Reunion with Wordsworth

It was half a lifetime ago that I read those lines:
Yes, those “Recollections of Early Childhood.”
William, today we meet again in the library:
You, in a volume embossed with gold,

And I, with my weary hands searching
Through the shelves of time for vanished youth.
Years ago I was already exhausted and aging,
But I found consolation in your truth.

No less thankful am I at your present greeting,
For it allows me to recover those early years
Of laborious thought, and to begin creating
A rhyme for the adulthood which I now hold dear.

My gain is double, picking this flower twice,
Refreshing my heart with its delicate persistence.
This private hour spent with you will suffice
To direct me to a greater and sweeter distance.

Oh, questions and answers made the student old,
Even though I daydreamed in all my classes.
Still, I carried all the books my arms could hold,
Longing for their return caress.

The tender mind will always study alone
Whether the book remains open or is closed.
What must be faced is that inward home
From which bare thoughts are dressed in words,

Into which no friend or scholar can perceive the deep
And radiant strains of my bouquet’s singular petals.
Only heavenly grace can sustain the poet’s need
To reflect on youthful days and time’s passing.

William, I shall sit with you next year in May
When the daffodils bring you renewed delight.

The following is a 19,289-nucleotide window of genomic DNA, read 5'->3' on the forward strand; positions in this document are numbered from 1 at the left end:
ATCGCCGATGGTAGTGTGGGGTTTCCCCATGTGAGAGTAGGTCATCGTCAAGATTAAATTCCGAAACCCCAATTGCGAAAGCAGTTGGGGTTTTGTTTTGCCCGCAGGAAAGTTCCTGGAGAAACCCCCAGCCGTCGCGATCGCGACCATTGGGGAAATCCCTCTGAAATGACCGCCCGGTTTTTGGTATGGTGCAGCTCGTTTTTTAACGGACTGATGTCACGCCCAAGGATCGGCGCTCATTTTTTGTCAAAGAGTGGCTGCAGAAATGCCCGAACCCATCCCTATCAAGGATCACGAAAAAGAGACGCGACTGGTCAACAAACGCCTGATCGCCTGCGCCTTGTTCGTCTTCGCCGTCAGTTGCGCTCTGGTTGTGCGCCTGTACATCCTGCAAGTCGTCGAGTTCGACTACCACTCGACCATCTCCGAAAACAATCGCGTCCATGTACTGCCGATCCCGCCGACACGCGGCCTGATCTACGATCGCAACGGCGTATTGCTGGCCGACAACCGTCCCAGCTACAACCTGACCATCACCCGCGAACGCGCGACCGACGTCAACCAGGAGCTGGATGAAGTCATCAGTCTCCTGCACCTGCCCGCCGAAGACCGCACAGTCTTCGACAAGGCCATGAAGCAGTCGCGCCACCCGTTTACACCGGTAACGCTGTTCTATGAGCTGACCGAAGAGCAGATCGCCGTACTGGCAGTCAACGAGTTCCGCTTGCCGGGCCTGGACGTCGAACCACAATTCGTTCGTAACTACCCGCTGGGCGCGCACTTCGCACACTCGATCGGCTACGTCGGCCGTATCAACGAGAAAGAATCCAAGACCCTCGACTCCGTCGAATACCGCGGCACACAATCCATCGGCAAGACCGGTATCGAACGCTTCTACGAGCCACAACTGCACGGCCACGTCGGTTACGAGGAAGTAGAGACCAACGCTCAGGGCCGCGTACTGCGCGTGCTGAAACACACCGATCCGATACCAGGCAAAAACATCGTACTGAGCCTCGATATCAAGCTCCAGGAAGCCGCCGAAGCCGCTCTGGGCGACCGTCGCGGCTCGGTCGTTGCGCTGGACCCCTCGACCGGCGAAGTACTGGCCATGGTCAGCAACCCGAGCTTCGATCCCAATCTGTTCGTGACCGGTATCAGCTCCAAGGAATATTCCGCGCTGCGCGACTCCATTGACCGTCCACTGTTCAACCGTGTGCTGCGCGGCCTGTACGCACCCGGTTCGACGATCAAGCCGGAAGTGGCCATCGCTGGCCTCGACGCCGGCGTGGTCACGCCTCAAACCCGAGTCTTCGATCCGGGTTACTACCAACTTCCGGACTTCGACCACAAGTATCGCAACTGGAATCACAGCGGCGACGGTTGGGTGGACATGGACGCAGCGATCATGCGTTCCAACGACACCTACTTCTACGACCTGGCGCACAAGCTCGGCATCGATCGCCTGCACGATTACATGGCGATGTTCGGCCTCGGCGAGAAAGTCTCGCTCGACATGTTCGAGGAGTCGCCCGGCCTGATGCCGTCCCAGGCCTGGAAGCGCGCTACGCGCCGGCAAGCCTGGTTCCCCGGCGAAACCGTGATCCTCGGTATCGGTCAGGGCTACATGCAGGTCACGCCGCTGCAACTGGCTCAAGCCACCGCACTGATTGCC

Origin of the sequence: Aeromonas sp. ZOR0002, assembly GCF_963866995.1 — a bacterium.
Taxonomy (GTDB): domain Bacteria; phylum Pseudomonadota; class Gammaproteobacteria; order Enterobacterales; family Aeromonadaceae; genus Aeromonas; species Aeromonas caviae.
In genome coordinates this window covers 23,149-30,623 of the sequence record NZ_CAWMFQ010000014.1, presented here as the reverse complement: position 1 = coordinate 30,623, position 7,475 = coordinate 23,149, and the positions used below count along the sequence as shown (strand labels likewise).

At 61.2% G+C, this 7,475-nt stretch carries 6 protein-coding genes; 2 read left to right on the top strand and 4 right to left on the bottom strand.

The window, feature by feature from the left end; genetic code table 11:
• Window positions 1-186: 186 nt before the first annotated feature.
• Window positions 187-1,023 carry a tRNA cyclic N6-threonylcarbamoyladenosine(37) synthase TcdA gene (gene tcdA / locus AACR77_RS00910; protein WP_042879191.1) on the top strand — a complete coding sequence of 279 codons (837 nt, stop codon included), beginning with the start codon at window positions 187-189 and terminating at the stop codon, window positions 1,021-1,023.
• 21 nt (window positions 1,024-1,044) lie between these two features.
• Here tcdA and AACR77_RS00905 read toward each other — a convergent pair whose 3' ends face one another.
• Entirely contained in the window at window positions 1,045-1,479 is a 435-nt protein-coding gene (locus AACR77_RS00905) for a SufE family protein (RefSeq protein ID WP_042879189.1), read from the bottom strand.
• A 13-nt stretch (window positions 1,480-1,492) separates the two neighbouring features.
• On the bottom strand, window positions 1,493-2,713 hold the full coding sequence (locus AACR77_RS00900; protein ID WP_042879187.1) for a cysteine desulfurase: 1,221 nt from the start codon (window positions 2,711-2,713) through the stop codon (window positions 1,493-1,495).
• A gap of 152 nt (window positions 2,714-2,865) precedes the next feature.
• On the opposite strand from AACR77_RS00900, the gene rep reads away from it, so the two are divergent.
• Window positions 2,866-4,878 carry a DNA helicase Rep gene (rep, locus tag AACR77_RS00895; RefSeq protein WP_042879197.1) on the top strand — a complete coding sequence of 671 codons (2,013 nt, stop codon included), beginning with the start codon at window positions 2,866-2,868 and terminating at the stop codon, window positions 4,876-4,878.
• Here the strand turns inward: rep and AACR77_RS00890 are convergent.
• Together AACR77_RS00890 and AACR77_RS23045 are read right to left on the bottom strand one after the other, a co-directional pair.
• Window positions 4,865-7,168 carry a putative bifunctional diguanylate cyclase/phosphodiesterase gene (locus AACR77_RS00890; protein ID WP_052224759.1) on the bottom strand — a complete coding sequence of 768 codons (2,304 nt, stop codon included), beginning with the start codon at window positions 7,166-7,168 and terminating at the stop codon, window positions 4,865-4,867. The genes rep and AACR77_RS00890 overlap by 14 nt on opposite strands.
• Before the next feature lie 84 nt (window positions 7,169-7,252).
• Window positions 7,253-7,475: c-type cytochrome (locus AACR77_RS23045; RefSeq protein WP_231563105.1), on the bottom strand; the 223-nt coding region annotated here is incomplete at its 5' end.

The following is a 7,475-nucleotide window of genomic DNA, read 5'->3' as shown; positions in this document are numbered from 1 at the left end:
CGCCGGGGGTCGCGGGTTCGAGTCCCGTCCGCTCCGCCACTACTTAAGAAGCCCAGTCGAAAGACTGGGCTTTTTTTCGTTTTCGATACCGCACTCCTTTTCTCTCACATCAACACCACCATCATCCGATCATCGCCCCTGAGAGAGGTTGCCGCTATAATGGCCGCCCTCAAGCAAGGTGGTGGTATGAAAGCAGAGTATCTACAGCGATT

Then, we can mediate further on that sunny day
And go forward with a mature yet courageous mind.

Written 1984, Revised 2013
Copyright © 2013 Natalia J. Garland


The Clock Stopped Ticking

Suddenly the room became soundless
When time’s movement refused to relinquish
The next breath of its storehouse of minutes —
From its inward and measured repetition,

From inside its circle of luminous tick-tock.
Now, the markings of the past are permanent
Within the broken space which I had attended,
While the air is mute in suspended pain.

Must this minute be eternally divided?
Why is there no more music, be it sad
Or festive? Why no butterfly in the field,
Though its bright wings escape my hand?

Forced into the past, without a window
To bring the fresh air of morning,
I see my heart like the heavy walls
Burdened forever with fixed mementos.

I never expected time to die as such, so stifled,
Not being lifted to a final destination, and I
Not noticing the world invade even my solitude
With its confusing ways and prying eyes.

Return to me, oh unbroken progression
Of nights and days, and of old into new.
Carry me into the next minute’s readiness.
Finish your deliberation and let me continue

To collect souvenirs from the resultant seasons.
Then, I ran with hope to my clock, the province
Of possible new beginnings, and I shook it to see
If it had saved any minutes for my safe passage.

The clock began to tick yet again
With the steady movement of its hands.
I held its life in my hands
And placed it softly on the table.

Written 1984, Revised 2013
Copyright © 2013 Natalia J. Garland

Metropolitan Museum of Art, Summer